Does Eric Cantor have a conflict of interest in debt ceiling debate?

Alec Jacobs Contributor
Font Size:

House Majority Leader Eric Cantor (R-VA) could face a resolution brought by House Democrats accusing him of having a conflict of interest in the debate over the debt ceiling, the Huffington Post reported late Friday.

According to the resolution, Cantor’s investment in ProShares Trust Ultrashort 20+ Year Treasury ETF means he could stand to gain if the debt ceiling is not raised. The fund bets against U.S. government bonds, and if the country were to default on its debts, the value of Cantor’s fund could increase. (Rep. Cuellar: Cantor’s withdrawal from budget talks good for Democrats)

The resolution, the Huffington Post writes, says Cantor “may be sabotaging [debt ceiling] negotiations for his own personal gain.” The resolution goes on to say that Cantor has “compromised the dignity and integrity of the Members of the House.”

Cantor’s spokesman, Brad Dayspring doesn’t just say this is wrong. He says it’s the opposite of the truth. Cantor has only about $3,300 invested in the trust in question, while he has more than a quarter million dollars in a congressional pension plan dependent on government bonds.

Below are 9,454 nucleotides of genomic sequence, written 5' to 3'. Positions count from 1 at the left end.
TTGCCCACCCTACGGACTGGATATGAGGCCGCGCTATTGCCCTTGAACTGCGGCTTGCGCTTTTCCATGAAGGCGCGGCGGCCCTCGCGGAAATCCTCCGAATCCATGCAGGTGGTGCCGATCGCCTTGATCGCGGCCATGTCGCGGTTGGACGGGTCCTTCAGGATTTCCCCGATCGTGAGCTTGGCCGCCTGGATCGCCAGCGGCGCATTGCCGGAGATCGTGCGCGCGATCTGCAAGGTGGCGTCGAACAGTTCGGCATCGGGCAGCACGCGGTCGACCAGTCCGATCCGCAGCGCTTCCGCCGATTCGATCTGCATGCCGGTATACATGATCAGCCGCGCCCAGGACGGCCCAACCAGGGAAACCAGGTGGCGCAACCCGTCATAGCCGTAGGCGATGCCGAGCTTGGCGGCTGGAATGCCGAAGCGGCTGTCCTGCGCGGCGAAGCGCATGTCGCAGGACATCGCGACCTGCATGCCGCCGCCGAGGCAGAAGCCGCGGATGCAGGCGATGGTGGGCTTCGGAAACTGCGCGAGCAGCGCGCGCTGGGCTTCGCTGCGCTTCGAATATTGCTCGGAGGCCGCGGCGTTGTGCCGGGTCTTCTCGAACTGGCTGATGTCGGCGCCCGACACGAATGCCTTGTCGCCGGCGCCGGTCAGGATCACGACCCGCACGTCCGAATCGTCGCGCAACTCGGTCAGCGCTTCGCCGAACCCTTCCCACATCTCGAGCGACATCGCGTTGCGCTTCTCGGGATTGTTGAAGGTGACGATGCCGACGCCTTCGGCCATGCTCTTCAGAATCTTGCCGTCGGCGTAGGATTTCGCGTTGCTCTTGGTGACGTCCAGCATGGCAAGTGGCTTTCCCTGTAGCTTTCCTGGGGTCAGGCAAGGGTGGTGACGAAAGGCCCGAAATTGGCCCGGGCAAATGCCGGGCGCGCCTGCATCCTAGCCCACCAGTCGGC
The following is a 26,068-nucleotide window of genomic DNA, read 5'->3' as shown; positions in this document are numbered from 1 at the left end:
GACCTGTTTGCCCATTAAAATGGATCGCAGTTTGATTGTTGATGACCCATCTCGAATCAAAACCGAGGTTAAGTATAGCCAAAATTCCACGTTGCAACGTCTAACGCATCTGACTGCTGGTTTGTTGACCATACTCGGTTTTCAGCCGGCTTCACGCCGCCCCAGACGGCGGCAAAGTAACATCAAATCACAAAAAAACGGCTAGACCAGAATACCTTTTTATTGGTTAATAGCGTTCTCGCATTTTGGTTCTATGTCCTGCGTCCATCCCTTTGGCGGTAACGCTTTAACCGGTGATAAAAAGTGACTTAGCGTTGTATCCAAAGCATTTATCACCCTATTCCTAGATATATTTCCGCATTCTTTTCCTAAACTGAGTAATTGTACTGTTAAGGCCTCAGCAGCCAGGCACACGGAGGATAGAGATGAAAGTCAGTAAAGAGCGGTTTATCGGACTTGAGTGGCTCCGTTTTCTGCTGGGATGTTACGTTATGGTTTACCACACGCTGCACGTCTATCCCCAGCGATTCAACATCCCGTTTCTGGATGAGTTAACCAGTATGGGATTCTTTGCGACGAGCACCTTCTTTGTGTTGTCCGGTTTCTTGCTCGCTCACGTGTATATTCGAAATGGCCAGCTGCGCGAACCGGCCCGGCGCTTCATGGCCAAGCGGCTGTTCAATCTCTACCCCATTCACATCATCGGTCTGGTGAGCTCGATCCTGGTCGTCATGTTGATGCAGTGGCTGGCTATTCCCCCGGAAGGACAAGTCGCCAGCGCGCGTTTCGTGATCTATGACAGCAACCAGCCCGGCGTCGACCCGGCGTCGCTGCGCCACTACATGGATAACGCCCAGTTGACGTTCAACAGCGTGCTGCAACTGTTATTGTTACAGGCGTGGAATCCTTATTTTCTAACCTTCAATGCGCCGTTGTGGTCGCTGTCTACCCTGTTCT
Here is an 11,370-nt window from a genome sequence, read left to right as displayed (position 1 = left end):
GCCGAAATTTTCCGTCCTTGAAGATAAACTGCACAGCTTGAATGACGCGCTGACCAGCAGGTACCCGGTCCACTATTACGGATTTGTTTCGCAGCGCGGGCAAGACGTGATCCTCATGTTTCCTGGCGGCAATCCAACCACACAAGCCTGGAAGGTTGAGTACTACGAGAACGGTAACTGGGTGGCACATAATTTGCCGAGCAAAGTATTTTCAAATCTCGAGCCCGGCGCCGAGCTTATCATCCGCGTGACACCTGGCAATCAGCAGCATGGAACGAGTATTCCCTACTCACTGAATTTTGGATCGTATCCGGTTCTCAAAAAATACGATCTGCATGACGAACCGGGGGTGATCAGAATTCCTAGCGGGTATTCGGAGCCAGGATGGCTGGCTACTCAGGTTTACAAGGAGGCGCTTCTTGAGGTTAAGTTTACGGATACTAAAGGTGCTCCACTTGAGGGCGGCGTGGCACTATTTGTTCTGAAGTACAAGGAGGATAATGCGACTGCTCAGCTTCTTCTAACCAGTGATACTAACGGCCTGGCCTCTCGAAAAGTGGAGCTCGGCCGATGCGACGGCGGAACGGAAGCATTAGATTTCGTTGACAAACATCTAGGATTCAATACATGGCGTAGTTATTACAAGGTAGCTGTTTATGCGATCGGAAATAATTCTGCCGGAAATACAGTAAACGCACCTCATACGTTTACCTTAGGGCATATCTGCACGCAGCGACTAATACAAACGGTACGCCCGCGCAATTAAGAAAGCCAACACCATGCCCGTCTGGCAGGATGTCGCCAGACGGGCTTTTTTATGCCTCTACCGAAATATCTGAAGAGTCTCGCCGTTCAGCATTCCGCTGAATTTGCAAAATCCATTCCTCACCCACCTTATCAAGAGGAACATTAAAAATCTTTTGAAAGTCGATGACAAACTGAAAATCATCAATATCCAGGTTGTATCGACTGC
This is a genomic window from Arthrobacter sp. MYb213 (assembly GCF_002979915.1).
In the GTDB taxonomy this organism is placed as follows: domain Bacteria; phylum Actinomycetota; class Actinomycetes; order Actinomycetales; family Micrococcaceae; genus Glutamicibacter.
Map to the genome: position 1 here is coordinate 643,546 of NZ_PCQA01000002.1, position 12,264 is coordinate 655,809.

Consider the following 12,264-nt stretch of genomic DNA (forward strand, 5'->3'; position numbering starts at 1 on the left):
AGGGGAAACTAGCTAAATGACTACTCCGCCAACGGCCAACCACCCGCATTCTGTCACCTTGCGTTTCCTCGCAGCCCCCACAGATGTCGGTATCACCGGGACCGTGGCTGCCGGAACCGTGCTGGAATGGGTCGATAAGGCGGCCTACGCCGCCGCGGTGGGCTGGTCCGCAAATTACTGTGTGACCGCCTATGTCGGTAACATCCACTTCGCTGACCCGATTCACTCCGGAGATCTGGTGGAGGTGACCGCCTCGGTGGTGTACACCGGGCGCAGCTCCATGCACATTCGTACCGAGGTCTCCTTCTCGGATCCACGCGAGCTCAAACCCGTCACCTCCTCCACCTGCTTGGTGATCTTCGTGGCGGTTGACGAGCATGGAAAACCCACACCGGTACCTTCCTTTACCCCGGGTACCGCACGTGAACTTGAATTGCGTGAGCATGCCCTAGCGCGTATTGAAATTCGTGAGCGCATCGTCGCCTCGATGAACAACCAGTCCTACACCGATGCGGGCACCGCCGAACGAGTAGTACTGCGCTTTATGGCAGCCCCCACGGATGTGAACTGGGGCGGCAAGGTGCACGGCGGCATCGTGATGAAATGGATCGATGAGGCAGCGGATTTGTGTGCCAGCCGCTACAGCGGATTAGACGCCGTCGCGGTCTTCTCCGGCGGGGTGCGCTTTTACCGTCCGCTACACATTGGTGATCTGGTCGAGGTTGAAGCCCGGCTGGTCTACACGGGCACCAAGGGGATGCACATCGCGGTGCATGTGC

Dayspring put it this way: “For the conspiracy theorists — they would have to believe that Eric would want to lose hundreds of thousands of dollars to make a few thousands in return.” He called the insinuations made in the resolution “outrageous.”

Cantor recently removed himself from budget negotiations anyway, saying he wouldn’t consider a deal until Democrats addressed tax issues.